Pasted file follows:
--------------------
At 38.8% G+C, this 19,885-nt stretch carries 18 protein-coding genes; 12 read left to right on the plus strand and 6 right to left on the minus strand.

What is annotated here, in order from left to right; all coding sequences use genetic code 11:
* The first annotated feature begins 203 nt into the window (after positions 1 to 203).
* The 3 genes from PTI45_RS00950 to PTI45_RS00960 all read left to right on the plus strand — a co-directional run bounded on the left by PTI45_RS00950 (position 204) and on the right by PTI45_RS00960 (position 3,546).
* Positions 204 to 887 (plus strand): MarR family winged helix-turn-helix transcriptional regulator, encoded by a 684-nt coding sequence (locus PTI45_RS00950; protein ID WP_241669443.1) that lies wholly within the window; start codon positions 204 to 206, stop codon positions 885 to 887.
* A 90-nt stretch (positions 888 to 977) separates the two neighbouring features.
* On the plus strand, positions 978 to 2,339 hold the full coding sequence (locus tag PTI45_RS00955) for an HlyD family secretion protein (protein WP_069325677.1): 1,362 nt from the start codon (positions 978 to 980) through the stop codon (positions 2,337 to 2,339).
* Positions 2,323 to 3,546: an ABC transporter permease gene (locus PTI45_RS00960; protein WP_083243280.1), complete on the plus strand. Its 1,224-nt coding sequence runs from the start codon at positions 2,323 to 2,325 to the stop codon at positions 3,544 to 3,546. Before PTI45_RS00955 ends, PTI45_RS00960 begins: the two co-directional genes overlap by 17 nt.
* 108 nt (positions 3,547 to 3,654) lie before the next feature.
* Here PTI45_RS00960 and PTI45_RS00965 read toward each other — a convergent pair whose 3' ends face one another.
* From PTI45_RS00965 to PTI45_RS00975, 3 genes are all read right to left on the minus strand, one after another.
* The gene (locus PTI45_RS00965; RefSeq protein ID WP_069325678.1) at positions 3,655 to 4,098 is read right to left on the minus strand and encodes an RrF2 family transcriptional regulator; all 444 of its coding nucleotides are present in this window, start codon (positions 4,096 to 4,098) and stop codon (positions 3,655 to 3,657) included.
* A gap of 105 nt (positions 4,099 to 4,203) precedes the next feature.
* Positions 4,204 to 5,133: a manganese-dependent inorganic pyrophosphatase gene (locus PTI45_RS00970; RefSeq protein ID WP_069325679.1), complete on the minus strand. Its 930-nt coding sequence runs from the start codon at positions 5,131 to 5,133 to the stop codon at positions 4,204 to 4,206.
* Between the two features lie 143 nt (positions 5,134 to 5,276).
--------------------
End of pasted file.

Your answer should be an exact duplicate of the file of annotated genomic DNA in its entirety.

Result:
At 38.8% G+C, this 19,885-nt stretch carries 18 protein-coding genes; 12 read left to right on the plus strand and 6 right to left on the minus strand.

What is annotated here, in order from left to right; all coding sequences use genetic code 11:
* The first annotated feature begins 203 nt into the window (after positions 1 to 203).
* The 3 genes from PTI45_RS00950 to PTI45_RS00960 all read left to right on the plus strand — a co-directional run bounded on the left by PTI45_RS00950 (position 204) and on the right by PTI45_RS00960 (position 3,546).
* Positions 204 to 887 (plus strand): MarR family winged helix-turn-helix transcriptional regulator, encoded by a 684-nt coding sequence (locus PTI45_RS00950; protein ID WP_241669443.1) that lies wholly within the window; start codon positions 204 to 206, stop codon positions 885 to 887.
* A 90-nt stretch (positions 888 to 977) separates the two neighbouring features.
* On the plus strand, positions 978 to 2,339 hold the full coding sequence (locus tag PTI45_RS00955) for an HlyD family secretion protein (protein WP_069325677.1): 1,362 nt from the start codon (positions 978 to 980) through the stop codon (positions 2,337 to 2,339).
* Positions 2,323 to 3,546: an ABC transporter permease gene (locus PTI45_RS00960; protein WP_083243280.1), complete on the plus strand. Its 1,224-nt coding sequence runs from the start codon at positions 2,323 to 2,325 to the stop codon at positions 3,544 to 3,546. Before PTI45_RS00955 ends, PTI45_RS00960 begins: the two co-directional genes overlap by 17 nt.
* 108 nt (positions 3,547 to 3,654) lie before the next feature.
* Here PTI45_RS00960 and PTI45_RS00965 read toward each other — a convergent pair whose 3' ends face one another.
* From PTI45_RS00965 to PTI45_RS00975, 3 genes are all read right to left on the minus strand, one after another.
* The gene (locus PTI45_RS00965; RefSeq protein ID WP_069325678.1) at positions 3,655 to 4,098 is read right to left on the minus strand and encodes an RrF2 family transcriptional regulator; all 444 of its coding nucleotides are present in this window, start codon (positions 4,096 to 4,098) and stop codon (positions 3,655 to 3,657) included.
* A gap of 105 nt (positions 4,099 to 4,203) precedes the next feature.
* Positions 4,204 to 5,133: a manganese-dependent inorganic pyrophosphatase gene (locus PTI45_RS00970; RefSeq protein ID WP_069325679.1), complete on the minus strand. Its 930-nt coding sequence runs from the start codon at positions 5,131 to 5,133 to the stop codon at positions 4,204 to 4,206.
* Between the two features lie 143 nt (positions 5,134 to 5,276).